British Gas owner Centrica has said that it made so much money from hard-pressed householders during the prolonged freeze at the start of the year that it is putting a lid on further price rises for the time being.
The energy giant cashed in after raising its prices by 6% in December, just before the start of the harsh weather, a period that saw customers increase gas consumption by nearly a fifth compared with last year.
But it said that because of the "economic pressures" facing many households it would not pocket the extra earnings, and instead would use them to prevent any further tariff hikes "for as long as possible".
However the pledge comes as cold comfort to many of its eight million customers, who are likely to be shocked by their next bills after cranking up their heating to keep out the bitter cold.
Richard Lloyd, executive director of consumer group Which?, said the announcement highlighted the lack of transparency in the energy market and that "radical action" was needed to provide simpler and fairer bills, more competition and easier switching between providers. He said: "With inflation-busting price hikes and eye-watering profits, it's no wonder less than a quarter of people trust the industry and rising energy prices consistently remain one of consumers' top financial worries. With a big leap in gas use over the winter, huge numbers of people will be shocked by their next bill."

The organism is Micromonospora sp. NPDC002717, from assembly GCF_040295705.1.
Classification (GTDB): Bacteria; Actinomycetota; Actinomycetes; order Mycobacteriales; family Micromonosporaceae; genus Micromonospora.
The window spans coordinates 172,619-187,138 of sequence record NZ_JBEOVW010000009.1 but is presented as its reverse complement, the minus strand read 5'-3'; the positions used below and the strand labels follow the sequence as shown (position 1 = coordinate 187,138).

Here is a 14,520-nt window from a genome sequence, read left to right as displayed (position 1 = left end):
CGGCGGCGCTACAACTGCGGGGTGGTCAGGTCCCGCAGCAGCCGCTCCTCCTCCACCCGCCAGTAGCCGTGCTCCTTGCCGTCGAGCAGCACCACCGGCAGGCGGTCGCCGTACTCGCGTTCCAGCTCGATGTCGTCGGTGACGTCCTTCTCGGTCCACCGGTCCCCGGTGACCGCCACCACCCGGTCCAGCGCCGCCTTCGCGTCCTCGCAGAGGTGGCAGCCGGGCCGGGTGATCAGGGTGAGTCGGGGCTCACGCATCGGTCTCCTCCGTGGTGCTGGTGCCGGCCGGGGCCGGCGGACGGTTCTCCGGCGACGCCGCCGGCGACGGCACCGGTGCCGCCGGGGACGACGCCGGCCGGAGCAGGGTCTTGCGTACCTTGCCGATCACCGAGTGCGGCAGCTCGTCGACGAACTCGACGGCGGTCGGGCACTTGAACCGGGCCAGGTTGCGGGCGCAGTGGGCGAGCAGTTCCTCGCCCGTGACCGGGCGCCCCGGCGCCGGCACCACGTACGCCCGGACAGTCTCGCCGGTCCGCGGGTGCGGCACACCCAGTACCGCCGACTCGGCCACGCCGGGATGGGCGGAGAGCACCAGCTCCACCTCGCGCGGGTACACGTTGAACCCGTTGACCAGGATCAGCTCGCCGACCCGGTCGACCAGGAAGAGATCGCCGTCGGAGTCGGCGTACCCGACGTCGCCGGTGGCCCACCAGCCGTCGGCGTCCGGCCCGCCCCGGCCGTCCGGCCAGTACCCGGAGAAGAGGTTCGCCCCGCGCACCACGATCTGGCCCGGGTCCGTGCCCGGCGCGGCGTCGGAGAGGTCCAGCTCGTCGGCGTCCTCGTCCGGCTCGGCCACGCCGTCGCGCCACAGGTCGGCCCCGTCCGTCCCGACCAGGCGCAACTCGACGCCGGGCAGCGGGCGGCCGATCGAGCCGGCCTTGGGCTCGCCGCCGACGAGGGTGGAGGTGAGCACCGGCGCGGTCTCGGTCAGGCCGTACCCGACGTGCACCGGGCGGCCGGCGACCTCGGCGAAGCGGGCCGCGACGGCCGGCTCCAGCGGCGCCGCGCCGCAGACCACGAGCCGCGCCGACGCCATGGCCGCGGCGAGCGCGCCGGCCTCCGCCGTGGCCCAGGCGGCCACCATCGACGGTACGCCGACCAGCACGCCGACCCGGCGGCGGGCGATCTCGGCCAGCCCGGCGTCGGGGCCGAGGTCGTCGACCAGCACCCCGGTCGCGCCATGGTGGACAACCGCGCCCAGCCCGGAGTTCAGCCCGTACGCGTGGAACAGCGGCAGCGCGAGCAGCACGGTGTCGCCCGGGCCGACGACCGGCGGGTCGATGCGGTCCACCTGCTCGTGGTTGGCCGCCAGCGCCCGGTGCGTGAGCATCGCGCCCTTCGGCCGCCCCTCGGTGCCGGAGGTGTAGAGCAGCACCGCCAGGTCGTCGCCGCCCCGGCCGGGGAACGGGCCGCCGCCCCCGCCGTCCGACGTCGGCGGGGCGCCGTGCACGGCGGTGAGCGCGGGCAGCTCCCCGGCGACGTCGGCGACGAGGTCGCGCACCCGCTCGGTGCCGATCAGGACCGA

The announcement came on the day of the company's annual general meeting in London. Earlier this year it disclosed that five bosses received £16.4 million in pay and bonuses as British Gas made profits of £606 million, equivalent to nearly £50 per household.
In Monday's trading update, Centrica said it had "performed well" so far in 2013, with its British Gas residential business on course to deliver full-year profits in line with expectations of £602 million - slightly down on last year due to higher costs.
It added: "As a result of the unusual period of extended cold weather, average residential gas consumption was 18% higher in the first four months of 2013 than in the same period in 2012, and average residential electricity consumption was 3% higher. Recognising the economic pressures facing many of our customers, the board has determined that any benefit arising from the exceptionally cold weather will be used to maintain our price competitiveness. As a result of this decision, we expect the residential energy supply business to deliver an operating profit for the full year in line with expectations, weighted towards the first half." A spokesman said: "We will use that to effectively hold prices for as long as possible."
The company said that so much energy was used over the extended cold period that volumes at its Rough offshore gas storage facility reached a record low level in April. Elsewhere in the update, it also said it had signed up 28,000 more energy customers over the first four months of the year, and had passed the one million mark for smart meters installed in homes and businesses.